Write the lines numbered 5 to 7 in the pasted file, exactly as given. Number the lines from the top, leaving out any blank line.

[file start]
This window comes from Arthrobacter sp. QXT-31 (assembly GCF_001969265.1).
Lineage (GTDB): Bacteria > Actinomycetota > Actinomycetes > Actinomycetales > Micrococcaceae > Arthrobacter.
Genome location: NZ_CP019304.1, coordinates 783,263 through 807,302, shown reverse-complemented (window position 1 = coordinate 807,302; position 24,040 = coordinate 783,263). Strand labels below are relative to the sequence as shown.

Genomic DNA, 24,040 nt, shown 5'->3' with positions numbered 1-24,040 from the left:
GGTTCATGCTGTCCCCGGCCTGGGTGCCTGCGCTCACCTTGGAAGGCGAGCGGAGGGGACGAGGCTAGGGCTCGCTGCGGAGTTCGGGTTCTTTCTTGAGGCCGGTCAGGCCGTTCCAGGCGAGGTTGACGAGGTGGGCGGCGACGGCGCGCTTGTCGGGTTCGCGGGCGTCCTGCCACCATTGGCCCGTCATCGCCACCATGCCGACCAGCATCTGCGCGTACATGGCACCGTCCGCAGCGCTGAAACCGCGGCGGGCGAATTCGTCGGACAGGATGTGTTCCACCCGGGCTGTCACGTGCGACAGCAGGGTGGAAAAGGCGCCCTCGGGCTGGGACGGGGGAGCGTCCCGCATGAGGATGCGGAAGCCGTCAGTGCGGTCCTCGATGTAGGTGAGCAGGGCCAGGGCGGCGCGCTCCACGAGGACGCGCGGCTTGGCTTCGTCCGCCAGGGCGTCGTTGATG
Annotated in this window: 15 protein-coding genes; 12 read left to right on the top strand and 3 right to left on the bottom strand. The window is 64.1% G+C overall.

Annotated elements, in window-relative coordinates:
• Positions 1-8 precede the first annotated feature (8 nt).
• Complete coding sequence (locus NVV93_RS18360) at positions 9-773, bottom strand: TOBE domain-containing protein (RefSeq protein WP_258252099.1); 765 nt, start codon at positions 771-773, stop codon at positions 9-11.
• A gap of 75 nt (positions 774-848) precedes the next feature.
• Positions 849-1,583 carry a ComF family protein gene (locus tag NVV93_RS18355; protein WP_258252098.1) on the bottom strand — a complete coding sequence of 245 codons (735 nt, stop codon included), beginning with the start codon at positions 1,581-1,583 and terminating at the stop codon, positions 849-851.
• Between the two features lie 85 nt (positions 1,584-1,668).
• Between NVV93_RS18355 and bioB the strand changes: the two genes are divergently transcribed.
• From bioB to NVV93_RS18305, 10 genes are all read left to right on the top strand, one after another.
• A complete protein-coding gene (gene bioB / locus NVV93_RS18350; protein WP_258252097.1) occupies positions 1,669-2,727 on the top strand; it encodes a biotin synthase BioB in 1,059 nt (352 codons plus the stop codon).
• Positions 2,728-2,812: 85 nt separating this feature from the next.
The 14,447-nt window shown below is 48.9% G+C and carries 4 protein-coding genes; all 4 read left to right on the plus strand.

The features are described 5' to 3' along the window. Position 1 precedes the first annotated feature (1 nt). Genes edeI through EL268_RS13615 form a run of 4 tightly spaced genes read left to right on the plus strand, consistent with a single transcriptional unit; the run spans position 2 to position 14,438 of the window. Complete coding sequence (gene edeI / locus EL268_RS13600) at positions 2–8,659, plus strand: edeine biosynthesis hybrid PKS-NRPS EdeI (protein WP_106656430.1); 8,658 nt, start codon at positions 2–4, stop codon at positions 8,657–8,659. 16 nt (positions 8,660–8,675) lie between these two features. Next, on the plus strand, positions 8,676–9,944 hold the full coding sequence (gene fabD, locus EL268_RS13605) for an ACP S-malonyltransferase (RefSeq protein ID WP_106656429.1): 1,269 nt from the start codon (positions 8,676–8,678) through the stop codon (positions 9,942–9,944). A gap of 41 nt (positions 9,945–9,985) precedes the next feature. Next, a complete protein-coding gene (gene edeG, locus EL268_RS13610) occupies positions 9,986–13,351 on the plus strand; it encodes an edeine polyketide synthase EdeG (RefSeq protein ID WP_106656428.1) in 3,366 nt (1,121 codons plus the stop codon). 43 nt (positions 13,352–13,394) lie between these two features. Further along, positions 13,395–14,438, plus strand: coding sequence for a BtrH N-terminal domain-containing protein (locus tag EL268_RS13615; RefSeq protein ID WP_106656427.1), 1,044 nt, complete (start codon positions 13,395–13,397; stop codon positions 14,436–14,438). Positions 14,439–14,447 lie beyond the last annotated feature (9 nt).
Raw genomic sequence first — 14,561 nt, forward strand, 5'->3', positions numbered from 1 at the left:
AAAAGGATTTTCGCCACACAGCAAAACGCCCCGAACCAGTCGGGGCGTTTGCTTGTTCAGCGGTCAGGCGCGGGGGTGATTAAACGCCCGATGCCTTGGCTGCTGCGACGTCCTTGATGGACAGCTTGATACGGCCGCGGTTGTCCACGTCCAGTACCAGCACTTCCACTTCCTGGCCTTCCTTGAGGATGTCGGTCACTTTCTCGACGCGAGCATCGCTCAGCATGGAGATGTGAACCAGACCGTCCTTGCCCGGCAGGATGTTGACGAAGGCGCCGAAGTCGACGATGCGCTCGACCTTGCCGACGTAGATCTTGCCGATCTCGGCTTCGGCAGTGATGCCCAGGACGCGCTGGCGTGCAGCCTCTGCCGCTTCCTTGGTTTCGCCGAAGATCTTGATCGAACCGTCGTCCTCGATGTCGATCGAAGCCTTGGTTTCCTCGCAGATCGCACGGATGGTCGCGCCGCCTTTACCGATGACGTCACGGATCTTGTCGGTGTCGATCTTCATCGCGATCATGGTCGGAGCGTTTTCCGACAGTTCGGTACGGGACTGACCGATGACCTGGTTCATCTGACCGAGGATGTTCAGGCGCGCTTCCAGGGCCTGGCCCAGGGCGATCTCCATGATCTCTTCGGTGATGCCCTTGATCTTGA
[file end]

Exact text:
GGTTCATGCTGTCCCCGGCCTGGGTGCCTGCGCTCACCTTGGAAGGCGAGCGGAGGGGACGAGGCTAGGGCTCGCTGCGGAGTTCGGGTTCTTTCTTGAGGCCGGTCAGGCCGTTCCAGGCGAGGTTGACGAGGTGGGCGGCGACGGCGCGCTTGTCGGGTTCGCGGGCGTCCTGCCACCATTGGCCCGTCATCGCCACCATGCCGACCAGCATCTGCGCGTACATGGCACCGTCCGCAGCGCTGAAACCGCGGCGGGCGAATTCGTCGGACAGGATGTGTTCCACCCGGGCTGTCACGTGCGACAGCAGGGTGGAAAAGGCGCCCTCGGGCTGGGACGGGGGAGCGTCCCGCATGAGGATGCGGAAGCCGTCAGTGCGGTCCTCGATGTAGGTGAGCAGGGCCAGGGCGGCGCGCTCCACGAGGACGCGCGGCTTGGCTTCGTCCGCCAGGGCGTCGTTGATG
Annotated in this window: 15 protein-coding genes; 12 read left to right on the top strand and 3 right to left on the bottom strand. The window is 64.1% G+C overall.

Annotated elements, in window-relative coordinates: